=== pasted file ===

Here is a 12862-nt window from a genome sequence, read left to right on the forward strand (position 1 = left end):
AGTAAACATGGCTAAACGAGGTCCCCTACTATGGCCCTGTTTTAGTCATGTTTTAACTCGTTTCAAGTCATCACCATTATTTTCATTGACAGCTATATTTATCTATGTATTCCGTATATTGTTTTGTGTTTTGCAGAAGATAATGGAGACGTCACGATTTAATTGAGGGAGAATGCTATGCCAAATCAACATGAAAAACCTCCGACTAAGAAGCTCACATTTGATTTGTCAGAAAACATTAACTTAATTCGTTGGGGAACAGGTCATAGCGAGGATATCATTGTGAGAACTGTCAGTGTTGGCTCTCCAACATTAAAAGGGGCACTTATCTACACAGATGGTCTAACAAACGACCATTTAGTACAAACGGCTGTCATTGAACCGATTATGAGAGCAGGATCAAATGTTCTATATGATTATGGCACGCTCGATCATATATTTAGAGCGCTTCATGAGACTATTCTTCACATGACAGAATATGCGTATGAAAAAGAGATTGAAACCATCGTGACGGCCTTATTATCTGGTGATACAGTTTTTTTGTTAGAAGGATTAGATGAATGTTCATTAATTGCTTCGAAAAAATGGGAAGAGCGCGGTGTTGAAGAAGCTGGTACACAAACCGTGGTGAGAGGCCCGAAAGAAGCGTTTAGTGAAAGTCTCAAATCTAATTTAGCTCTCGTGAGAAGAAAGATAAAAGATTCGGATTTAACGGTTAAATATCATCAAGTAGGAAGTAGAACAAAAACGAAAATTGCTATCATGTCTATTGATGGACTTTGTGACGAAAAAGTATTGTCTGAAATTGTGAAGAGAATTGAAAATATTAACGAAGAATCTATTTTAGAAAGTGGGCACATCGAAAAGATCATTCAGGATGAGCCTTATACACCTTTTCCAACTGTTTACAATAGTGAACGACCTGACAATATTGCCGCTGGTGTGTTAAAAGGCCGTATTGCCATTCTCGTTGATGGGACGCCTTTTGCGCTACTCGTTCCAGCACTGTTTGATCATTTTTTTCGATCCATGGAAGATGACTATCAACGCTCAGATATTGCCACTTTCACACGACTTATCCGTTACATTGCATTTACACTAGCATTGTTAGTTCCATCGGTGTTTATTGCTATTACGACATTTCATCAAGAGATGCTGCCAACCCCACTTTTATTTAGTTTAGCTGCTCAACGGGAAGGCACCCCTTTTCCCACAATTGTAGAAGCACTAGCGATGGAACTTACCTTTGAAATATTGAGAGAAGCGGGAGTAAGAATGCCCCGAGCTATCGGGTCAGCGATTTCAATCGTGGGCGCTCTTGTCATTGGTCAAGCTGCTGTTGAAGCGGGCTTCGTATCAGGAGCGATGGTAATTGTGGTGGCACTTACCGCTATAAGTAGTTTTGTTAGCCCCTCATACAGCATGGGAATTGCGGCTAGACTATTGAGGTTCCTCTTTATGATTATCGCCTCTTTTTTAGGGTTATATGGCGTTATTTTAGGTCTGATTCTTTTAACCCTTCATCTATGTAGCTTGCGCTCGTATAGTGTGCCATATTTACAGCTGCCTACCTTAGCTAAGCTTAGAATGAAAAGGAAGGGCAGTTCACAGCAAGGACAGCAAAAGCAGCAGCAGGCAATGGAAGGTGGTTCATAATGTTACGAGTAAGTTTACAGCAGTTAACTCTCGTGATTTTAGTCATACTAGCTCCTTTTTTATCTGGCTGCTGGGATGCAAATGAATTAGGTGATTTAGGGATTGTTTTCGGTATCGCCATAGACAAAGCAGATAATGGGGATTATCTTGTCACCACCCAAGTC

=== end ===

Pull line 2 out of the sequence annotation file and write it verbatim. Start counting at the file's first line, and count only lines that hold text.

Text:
AGTAAACATGGCTAAACGAGGTCCCCTACTATGGCCCTGTTTTAGTCATGTTTTAACTCGTTTCAAGTCATCACCATTATTTTCATTGACAGCTATATTTATCTATGTATTCCGTATATTGTTTTGTGTTTTGCAGAAGATAATGGAGACGTCACGATTTAATTGAGGGAGAATGCTATGCCAAATCAACATGAAAAACCTCCGACTAAGAAGCTCACATTTGATTTGTCAGAAAACATTAACTTAATTCGTTGGGGAACAGGTCATAGCGAGGATATCATTGTGAGAACTGTCAGTGTTGGCTCTCCAACATTAAAAGGGGCACTTATCTACACAGATGGTCTAACAAACGACCATTTAGTACAAACGGCTGTCATTGAACCGATTATGAGAGCAGGATCAAATGTTCTATATGATTATGGCACGCTCGATCATATATTTAGAGCGCTTCATGAGACTATTCTTCACATGACAGAATATGCGTATGAAAAAGAGATTGAAACCATCGTGACGGCCTTATTATCTGGTGATACAGTTTTTTTGTTAGAAGGATTAGATGAATGTTCATTAATTGCTTCGAAAAAATGGGAAGAGCGCGGTGTTGAAGAAGCTGGTACACAAACCGTGGTGAGAGGCCCGAAAGAAGCGTTTAGTGAAAGTCTCAAATCTAATTTAGCTCTCGTGAGAAGAAAGATAAAAGATTCGGATTTAACGGTTAAATATCATCAAGTAGGAAGTAGAACAAAAACGAAAATTGCTATCATGTCTATTGATGGACTTTGTGACGAAAAAGTATTGTCTGAAATTGTGAAGAGAATTGAAAATATTAACGAAGAATCTATTTTAGAAAGTGGGCACATCGAAAAGATCATTCAGGATGAGCCTTATACACCTTTTCCAACTGTTTACAATAGTGAACGACCTGACAATATTGCCGCTGGTGTGTTAAAAGGCCGTATTGCCATTCTCGTTGATGGGACGCCTTTTGCGCTACTCGTTCCAGCACTGTTTGATCATTTTTTTCGATCCATGGAAGATGACTATCAACGCTCAGATATTGCCACTTTCACACGACTTATCCGTTACATTGCATTTACACTAGCATTGTTAGTTCCATCGGTGTTTATTGCTATTACGACATTTCATCAAGAGATGCTGCCAACCCCACTTTTATTTAGTTTAGCTGCTCAACGGGAAGGCACCCCTTTTCCCACAATTGTAGAAGCACTAGCGATGGAACTTACCTTTGAAATATTGAGAGAAGCGGGAGTAAGAATGCCCCGAGCTATCGGGTCAGCGATTTCAATCGTGGGCGCTCTTGTCATTGGTCAAGCTGCTGTTGAAGCGGGCTTCGTATCAGGAGCGATGGTAATTGTGGTGGCACTTACCGCTATAAGTAGTTTTGTTAGCCCCTCATACAGCATGGGAATTGCGGCTAGACTATTGAGGTTCCTCTTTATGATTATCGCCTCTTTTTTAGGGTTATATGGCGTTATTTTAGGTCTGATTCTTTTAACCCTTCATCTATGTAGCTTGCGCTCGTATAGTGTGCCATATTTACAGCTGCCTACCTTAGCTAAGCTTAGAATGAAAAGGAAGGGCAGTTCACAGCAAGGACAGCAAAAGCAGCAGCAGGCAATGGAAGGTGGTTCATAATGTTACGAGTAAGTTTACAGCAGTTAACTCTCGTGATTTTAGTCATACTAGCTCCTTTTTTATCTGGCTGCTGGGATGCAAATGAATTAGGTGATTTAGGGATTGTTTTCGGTATCGCCATAGACAAAGCAGATAATGGGGATTATCTTGTCACCACCCAAGTC